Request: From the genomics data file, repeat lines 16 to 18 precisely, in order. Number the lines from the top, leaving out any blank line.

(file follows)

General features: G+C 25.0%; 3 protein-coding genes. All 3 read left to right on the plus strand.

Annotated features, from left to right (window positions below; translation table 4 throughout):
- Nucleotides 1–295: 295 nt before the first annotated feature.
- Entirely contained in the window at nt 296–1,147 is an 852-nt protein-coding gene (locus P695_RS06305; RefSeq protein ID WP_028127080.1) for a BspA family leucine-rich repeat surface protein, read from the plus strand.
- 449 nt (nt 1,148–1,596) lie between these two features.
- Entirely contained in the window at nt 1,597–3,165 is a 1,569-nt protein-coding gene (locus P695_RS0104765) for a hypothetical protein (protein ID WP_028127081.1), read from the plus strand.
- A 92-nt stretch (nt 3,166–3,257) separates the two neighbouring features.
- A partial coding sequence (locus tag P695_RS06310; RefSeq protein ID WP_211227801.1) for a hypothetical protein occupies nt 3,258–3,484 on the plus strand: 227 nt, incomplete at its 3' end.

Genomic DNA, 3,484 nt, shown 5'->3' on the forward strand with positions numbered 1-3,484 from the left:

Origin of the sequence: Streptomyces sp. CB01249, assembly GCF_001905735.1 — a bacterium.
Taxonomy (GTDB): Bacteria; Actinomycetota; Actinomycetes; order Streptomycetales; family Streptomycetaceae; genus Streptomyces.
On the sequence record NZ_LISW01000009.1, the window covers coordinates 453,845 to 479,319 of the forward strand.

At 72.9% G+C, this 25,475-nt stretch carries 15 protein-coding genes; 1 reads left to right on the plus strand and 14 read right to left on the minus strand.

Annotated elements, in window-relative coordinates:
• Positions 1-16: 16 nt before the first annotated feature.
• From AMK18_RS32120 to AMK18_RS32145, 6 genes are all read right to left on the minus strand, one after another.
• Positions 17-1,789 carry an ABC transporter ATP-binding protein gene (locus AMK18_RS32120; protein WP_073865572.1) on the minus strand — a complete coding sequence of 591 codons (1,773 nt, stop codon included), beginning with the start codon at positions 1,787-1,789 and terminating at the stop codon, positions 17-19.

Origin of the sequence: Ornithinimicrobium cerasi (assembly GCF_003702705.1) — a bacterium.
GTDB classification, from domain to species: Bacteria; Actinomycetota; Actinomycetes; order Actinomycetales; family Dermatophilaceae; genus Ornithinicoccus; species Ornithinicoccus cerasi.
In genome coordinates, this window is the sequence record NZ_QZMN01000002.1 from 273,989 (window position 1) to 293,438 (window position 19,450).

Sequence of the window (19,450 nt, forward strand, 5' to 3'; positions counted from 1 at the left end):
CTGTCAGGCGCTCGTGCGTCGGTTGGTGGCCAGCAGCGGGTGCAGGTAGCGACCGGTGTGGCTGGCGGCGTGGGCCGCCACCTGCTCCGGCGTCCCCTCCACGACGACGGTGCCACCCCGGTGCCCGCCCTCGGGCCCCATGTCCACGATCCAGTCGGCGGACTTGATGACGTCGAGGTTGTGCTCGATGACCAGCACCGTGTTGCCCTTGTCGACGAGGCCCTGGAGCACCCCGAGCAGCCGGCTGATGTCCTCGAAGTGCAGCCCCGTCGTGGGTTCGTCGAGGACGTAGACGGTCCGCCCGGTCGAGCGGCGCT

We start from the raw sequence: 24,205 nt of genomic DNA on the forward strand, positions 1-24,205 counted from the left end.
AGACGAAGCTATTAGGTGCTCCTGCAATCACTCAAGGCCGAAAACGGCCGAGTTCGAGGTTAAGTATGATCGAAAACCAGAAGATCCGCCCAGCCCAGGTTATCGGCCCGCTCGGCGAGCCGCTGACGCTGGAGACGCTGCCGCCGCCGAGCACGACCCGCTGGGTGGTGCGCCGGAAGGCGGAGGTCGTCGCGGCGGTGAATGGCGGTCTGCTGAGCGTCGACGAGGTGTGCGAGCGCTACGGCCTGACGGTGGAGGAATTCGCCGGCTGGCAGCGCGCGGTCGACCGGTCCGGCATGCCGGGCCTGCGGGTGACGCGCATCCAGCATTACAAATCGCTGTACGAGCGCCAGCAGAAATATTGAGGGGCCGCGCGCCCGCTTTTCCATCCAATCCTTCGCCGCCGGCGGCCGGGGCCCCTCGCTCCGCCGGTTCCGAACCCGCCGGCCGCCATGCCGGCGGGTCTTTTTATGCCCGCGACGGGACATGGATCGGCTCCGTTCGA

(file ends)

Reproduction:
• From AMK18_RS32120 to AMK18_RS32145, 6 genes are all read right to left on the minus strand, one after another.
• Positions 17-1,789 carry an ABC transporter ATP-binding protein gene (locus AMK18_RS32120; protein WP_073865572.1) on the minus strand — a complete coding sequence of 591 codons (1,773 nt, stop codon included), beginning with the start codon at positions 1,787-1,789 and terminating at the stop codon, positions 17-19.

Origin of the sequence: Ornithinimicrobium cerasi (assembly GCF_003702705.1) — a bacterium.